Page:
When Supreme Court Justice Ruth Bader Ginsburg died on Sept. 18, she left much of the nation in mourning. The feminist icon who devoted her life to the pursuit of justice was an inspiration for many women and girls, including the daughter of Portland residents Rachael and Nate Waas Shull.
With the help of her parents, the fifth-grader recently created an online petition to ask her school district to consider changing the name of her school from Kellogg Middle School to Ruth Bader Ginsburg Middle School. A new school building is currently under construction and set to open in 2021, so the young student saw this as the perfect opportunity for the institution to honor a new legacy and have a new name to go along with its new look.
The middle school’s current name was chosen in honor of Joseph Kellogg, a Portland businessman who lived in the city in the 1800s. He was a steamboat captain who created one of the most successful steamboat lines in the Pacific Northwest in his time.
“We have a lot of schools (far too many, in my opinion) named after white businessmen. Lastly, if kids go to schools centered only on white males then kids who are not those two things may feel unimportant, or worthless even,” the girl stated in a letter on Change.org, where her petition was posted. “I trust that you do not want kids to feel this way, so I hope you will take my ideas into consideration.”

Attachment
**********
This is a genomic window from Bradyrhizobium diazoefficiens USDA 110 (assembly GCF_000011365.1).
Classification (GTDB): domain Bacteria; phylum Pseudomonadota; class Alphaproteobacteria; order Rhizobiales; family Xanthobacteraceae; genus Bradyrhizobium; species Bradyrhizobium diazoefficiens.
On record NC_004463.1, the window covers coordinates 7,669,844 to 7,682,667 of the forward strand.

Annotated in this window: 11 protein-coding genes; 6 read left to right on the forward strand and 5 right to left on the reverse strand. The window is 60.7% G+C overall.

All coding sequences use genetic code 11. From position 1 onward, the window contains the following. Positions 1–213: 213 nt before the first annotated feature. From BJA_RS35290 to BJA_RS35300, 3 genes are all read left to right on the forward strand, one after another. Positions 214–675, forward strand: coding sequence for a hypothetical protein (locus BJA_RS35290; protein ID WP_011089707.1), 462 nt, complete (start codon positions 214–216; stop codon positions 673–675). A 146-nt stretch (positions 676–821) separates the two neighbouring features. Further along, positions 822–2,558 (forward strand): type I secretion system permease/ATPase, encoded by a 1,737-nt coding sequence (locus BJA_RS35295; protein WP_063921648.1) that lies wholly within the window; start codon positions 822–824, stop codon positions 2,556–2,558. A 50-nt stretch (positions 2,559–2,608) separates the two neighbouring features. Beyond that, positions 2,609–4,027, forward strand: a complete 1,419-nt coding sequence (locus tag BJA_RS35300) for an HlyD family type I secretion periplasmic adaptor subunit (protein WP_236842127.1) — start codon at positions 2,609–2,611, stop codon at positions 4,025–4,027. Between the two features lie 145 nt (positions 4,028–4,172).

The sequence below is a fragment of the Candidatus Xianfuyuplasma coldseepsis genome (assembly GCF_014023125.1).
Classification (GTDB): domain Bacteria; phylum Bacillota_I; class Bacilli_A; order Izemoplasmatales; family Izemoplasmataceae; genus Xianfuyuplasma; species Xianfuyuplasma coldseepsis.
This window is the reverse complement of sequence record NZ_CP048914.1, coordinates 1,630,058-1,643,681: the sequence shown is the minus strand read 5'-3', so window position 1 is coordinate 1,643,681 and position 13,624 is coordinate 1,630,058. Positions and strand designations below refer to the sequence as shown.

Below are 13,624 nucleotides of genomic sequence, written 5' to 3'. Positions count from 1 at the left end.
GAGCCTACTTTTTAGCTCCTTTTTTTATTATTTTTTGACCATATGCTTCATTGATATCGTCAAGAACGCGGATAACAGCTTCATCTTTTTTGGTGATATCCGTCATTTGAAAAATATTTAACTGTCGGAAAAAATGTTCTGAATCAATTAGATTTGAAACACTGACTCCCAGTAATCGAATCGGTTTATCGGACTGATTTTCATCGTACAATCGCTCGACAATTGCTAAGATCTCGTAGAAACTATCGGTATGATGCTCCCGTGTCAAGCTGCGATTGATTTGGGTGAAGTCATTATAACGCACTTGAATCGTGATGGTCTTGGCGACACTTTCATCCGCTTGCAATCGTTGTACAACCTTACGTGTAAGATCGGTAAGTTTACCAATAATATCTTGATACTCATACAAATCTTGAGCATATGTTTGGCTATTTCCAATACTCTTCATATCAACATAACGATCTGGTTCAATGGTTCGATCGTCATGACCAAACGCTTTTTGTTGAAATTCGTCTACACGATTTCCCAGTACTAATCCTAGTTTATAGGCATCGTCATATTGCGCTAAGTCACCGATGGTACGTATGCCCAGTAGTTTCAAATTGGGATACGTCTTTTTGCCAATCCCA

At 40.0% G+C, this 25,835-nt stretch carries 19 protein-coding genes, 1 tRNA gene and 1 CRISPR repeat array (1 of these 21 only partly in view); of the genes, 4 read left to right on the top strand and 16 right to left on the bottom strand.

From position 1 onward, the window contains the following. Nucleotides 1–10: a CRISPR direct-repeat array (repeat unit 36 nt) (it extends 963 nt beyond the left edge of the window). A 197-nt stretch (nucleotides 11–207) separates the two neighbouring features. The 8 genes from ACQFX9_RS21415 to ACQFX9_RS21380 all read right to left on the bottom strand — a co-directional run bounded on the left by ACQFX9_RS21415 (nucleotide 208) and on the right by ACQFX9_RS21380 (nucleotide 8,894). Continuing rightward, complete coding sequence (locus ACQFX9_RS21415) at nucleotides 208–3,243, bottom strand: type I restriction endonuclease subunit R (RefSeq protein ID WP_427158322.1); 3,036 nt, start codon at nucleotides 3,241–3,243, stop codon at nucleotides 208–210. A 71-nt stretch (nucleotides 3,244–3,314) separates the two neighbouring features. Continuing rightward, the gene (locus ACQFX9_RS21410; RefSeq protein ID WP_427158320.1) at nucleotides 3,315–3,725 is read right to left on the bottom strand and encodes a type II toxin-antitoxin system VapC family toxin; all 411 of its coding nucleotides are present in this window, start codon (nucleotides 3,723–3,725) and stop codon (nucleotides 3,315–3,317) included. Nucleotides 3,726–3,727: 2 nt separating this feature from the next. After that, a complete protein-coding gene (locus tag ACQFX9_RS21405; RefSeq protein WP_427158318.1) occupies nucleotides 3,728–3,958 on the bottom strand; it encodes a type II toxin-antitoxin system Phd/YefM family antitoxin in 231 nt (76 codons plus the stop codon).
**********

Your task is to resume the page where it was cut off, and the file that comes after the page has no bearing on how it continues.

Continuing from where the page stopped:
She is seeking 2,500 signatures and, at the time of this writing, had received more than 2,300 and counting.
Currently, Ginsburg has a few notable namesakes. A unique one came in 2016, when a newly discovered species of praying mantis was dubbed Ilomantis ginsburgae by researchers at Cleveland Museum of Natural History and Case Western Reserve University.
In 2019, Samuel Adams launched a new beer named When There Are Nine, which was a nod to Ginsburg’s famous reply to the question, “When will there be enough women on the Supreme Court?” However, it seems only fitting for the late American icon to have more than just brews and bugs named after her.
A Portland-resident who supports the girl’s petition signed his name and added the comment, “We want to see a pillar of our community (a new school!) be named after a pillar of the last century!”
So far, Portland Public Schools hasn’t issued any official reply to the proposal.